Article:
Not counting the title, there are 21 questions on the first page of "Does God Exist?" by Hans Kung. Nobody should be too surprised. The distinguished Swiss theologian, in asking, and asking ("Has religion any future? . . . Is not science sufficient?"), is taking the standard approach to his subject, or almost any subject these days.
The question mark has become our most valued piece of punctuation. More than mere punctuation, its wavering, convoluting shape seems to symbolize a mood of final uncertainty that pervades most discussions about anything more serious than who's going to win the Academy Awards.
We tend to pride ourselves, in fact, on our questions. The questioner, we tell ourselves, is a searcher, a cultural hero who does not settle for second-hand dogmas, old shibboleths, or stale conventions.
In higher education the goal is assumed to be to teach the student to think for himself or herself, even if it means questioning one's very education.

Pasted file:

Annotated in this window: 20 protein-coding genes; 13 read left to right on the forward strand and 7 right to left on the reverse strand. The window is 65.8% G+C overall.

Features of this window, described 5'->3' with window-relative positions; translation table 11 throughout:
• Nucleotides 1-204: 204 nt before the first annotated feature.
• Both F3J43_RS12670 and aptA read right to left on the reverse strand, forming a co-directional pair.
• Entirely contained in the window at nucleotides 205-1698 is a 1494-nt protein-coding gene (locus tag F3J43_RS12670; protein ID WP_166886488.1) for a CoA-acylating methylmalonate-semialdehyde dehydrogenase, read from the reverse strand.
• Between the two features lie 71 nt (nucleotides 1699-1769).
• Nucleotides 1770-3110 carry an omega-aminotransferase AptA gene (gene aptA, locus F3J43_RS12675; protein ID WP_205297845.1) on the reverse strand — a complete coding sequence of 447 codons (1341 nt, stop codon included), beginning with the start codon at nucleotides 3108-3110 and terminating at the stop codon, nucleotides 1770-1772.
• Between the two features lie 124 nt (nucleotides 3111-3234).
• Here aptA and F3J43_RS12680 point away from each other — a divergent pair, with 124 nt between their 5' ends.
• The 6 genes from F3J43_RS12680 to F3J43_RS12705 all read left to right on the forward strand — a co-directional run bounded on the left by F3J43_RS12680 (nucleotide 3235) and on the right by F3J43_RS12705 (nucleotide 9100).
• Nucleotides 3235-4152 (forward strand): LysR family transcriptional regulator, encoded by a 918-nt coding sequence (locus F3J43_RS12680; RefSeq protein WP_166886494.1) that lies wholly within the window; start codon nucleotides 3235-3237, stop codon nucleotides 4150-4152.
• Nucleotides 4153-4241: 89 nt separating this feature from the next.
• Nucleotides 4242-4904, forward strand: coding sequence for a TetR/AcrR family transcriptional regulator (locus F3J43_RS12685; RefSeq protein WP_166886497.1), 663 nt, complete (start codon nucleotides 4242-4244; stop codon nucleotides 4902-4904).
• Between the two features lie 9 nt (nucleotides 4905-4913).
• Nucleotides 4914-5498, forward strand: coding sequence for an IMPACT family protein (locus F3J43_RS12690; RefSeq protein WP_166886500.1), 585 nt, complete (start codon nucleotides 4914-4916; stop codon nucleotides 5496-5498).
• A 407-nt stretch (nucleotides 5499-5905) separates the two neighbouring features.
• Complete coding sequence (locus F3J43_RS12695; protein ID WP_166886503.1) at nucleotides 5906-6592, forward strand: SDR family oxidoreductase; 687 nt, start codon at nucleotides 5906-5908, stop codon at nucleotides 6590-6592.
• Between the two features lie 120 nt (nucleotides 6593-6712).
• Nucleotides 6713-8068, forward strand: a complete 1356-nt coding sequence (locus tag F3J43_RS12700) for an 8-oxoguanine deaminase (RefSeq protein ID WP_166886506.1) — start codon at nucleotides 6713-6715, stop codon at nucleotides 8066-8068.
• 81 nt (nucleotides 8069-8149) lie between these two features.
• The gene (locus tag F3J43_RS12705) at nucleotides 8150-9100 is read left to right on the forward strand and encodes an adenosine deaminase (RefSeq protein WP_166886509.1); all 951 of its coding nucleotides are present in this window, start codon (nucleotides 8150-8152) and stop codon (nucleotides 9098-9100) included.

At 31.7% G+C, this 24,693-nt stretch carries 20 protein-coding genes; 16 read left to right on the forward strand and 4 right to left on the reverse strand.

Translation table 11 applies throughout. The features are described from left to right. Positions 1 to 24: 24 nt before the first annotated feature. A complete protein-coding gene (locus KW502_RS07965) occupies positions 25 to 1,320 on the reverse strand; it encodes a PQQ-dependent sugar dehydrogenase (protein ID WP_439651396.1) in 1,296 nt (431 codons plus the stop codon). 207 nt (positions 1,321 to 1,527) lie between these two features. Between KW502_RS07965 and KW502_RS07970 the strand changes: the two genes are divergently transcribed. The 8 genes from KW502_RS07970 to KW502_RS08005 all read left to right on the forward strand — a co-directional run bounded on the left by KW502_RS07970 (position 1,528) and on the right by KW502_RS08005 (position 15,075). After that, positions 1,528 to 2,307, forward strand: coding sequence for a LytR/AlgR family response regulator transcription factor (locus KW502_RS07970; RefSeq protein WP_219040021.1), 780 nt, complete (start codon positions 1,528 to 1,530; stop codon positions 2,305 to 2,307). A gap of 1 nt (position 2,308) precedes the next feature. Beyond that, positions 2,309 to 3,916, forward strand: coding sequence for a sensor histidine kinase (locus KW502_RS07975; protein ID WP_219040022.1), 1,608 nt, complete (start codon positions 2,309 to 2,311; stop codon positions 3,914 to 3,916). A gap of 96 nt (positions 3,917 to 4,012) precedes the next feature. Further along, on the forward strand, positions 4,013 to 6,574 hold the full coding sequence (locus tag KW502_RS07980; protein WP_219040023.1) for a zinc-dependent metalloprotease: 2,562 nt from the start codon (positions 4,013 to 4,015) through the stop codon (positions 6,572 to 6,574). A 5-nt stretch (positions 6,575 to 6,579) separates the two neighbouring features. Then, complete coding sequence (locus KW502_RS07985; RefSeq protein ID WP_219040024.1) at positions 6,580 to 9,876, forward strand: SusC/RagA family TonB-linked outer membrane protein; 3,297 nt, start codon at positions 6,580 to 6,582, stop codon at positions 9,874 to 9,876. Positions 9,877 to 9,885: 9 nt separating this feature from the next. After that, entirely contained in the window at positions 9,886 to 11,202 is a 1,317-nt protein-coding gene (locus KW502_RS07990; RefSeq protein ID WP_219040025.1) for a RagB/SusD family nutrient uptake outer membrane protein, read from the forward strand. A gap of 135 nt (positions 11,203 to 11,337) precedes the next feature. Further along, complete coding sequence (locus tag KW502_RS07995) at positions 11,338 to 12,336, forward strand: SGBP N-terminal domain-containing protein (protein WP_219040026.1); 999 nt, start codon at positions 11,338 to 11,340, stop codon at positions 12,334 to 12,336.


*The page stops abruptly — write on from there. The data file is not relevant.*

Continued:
It is as if we have given up all faiths except the faith that if we ask enough questions we will arrive at The Answer.
The question mark, of course, lies at the heart of our personal relationships as well. We ask ourselves endlessly: Do I love this person? Do I love anybody? How much?
Whatever question obsesses us, we tend to take it for everybody's question -- for The Question -- just as people used to take their answer for The Answer. In "The Present Age" Kierkegaard, 135 years ago, could have been describing 1981: "More and more people think over the relationships of life in a higher relationship till, in the end, the whole generation has become a representation, who represent . . . it is difficult to say whom ; and who think about their relationships . . . for whosem sake it is not easy to discover."